Welcome Readers…

This article, ‘A Tent for Camping’ is yet another in a special Odyssey Posse Focus Collection relating to ‘CAMPING TENTS’. This particular series of posts is designed to give you a broader understanding of these awesome outdoor abodes

In this instalment we will be examining some of the important features and fittings that will separate a quality manufactured tent from a cheap, leaky, waste of your hard earned cash



Things to look for

“Sometimes it’s the little things that’ll make a big difference”


ROOF VENTSIf there are no ventilation ports in the top area of a 3 season tent (the most commonly purchased tent) and only a few windows around mid-height then they are basically useless in controlling condensation unless they’re always opened. A tent that has a vent or vents situated higher up in the tent are more effective at reducing moisture in the air. Remember, heat rises 

HEAVY DUTY ZIPPERSCheck for robust, high quality, rust proof zippers that open and close easily and are clear from snagging easily on hems

POWER CORD ACCESS PORTS Something to definitely consider if you will be using electrical appliances inside your tent. These handy little zippered holes are usually near the tent floor and allow you to run a power cords into your tent when camping at powered campsites or when using a generator

STORAGE POCKETS – We all need as much storage space as we can get when we’re camping and storage pockets and gear lofts are definitely something to look for in a camping tent. Storage pockets come in a variety of sizes and configurations depending on the type of tent and are usually sewn to the inner tent walls although some tent models have removable ones

GEAR LOFTS – These are an additional feature on some makes of tents and are also usually made from mesh. They are secured near the inner roof of the tent to provide over head storage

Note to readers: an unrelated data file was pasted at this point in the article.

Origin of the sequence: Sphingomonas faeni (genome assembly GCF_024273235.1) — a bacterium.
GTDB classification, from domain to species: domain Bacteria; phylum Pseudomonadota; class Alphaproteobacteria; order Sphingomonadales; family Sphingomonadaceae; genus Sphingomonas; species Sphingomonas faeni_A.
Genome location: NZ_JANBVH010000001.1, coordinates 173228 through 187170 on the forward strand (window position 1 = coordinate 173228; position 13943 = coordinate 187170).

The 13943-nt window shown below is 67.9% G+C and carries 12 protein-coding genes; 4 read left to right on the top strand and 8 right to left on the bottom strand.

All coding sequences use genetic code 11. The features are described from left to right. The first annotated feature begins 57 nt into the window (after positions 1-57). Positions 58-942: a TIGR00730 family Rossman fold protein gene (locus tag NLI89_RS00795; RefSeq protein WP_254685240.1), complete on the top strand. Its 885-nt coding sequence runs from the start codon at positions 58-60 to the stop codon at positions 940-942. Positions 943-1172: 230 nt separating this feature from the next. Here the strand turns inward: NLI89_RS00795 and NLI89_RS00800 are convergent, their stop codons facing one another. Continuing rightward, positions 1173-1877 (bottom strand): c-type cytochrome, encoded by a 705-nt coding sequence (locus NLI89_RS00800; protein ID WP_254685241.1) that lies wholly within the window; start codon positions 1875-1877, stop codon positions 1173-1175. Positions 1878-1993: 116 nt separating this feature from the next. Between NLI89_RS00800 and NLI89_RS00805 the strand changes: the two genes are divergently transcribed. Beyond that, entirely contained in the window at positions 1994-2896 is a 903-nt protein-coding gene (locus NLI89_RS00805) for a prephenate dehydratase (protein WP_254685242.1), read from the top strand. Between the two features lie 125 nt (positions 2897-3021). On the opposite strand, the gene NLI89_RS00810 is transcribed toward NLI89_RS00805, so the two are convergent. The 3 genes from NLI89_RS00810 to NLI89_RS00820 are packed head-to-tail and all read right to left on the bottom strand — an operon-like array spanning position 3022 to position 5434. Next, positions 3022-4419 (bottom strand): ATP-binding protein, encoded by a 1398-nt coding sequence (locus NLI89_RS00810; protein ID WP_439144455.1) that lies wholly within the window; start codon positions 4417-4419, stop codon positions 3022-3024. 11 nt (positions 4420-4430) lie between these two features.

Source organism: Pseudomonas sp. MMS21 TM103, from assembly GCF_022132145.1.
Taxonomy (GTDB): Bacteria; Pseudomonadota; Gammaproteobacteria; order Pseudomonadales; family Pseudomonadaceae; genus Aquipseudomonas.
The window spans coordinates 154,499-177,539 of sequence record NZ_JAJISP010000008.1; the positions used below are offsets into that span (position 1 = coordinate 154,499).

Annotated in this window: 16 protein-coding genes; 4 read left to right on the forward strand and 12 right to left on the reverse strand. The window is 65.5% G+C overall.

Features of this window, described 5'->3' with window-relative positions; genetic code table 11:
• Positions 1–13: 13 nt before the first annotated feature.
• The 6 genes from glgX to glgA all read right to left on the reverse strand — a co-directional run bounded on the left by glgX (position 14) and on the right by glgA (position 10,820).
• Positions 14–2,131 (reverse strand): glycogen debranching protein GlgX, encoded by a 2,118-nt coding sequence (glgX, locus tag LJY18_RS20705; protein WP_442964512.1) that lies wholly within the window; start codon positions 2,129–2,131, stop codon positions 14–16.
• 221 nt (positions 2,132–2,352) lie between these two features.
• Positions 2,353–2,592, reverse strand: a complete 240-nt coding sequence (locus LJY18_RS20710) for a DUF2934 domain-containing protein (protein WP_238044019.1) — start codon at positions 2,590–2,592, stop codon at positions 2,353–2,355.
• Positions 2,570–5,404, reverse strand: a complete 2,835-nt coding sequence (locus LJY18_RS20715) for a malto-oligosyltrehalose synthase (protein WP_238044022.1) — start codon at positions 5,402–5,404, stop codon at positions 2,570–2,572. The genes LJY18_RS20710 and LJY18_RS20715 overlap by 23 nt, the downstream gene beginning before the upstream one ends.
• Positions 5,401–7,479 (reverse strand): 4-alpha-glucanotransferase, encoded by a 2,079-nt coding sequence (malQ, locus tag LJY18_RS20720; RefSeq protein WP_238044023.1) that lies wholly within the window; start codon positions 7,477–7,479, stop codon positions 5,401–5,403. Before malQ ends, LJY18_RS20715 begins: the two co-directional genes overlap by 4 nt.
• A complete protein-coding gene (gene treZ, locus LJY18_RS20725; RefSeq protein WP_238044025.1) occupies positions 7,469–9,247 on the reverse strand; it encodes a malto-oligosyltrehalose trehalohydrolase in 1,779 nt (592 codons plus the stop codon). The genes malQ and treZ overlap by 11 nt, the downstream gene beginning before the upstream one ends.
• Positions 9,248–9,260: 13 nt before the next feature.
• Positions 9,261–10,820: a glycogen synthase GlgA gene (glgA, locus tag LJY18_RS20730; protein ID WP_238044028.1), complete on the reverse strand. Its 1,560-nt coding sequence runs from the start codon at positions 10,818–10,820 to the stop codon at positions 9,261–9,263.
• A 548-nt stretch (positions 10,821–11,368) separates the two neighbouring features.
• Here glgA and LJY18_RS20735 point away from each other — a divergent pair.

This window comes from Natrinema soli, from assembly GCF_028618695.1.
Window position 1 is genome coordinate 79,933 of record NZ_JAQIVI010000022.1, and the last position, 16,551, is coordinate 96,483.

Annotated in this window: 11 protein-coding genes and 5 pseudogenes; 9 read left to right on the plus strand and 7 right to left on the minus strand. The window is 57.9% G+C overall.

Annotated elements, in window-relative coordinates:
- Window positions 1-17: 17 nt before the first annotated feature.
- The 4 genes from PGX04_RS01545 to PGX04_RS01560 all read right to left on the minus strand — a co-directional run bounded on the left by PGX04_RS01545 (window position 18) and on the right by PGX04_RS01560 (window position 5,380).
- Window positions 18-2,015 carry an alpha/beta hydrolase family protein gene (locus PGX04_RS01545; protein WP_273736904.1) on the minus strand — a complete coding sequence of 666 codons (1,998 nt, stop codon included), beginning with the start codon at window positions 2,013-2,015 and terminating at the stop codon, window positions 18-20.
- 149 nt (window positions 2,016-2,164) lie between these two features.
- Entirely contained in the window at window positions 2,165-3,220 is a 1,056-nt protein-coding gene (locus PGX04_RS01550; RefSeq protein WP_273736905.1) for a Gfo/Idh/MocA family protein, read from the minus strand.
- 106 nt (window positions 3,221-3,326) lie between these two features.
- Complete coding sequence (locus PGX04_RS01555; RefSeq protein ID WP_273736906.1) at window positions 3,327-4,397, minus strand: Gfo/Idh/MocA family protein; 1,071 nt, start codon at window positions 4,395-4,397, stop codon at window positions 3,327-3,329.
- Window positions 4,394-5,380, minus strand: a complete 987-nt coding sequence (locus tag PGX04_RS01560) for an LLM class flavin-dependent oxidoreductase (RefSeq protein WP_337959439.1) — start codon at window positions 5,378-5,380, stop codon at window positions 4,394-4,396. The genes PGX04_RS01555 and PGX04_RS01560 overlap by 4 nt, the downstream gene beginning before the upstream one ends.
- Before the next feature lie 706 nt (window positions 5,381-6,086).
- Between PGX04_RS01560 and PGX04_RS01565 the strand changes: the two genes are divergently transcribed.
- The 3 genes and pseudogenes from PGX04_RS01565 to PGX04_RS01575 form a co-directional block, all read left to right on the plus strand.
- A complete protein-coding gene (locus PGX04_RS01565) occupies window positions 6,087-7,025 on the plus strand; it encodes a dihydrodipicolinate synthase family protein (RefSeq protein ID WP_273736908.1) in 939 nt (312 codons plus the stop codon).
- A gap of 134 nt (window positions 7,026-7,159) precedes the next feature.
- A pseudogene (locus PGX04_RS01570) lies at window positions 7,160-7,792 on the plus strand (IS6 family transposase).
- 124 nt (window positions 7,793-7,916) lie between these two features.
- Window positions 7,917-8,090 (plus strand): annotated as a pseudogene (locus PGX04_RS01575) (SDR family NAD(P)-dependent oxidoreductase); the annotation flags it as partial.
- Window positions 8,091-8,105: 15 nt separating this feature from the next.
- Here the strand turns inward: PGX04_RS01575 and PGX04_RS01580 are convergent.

NO-SEE-UM MESHThis is a light weight, durable micro-mesh used for the screen doors, vents and windows of the tent. It is designed with an irregular, tight weave pattern that keeps out the tiniest of nasties (i.e. No-see-ums aka Sand flies aka Midges)

FABRICS AND COATINGS – See ‘What are tents made from?’ for a more in depth look at one of the most important things there is to know about tents…their construction

RIPSTOP –  Keep an eye out for a mention of this when looking at what materials the tent is made of. It is a weaving technique whereby thicker reinforcement threads are sewn into the material to help prevent the fabric from ripping if it gets a hole in it. Although it’s not a feature in every quality tent fabric it is still a helpful indicator of a good quality tent    

LIGHT/FAN HOOKA very functional little hook strategically sewn to the inner roof of a tent for securing disc lights (no, not disco lights) in low roof tents and lights or light/Fan combos which are more often used in high roof tents to provide a bit of extra light and ventilation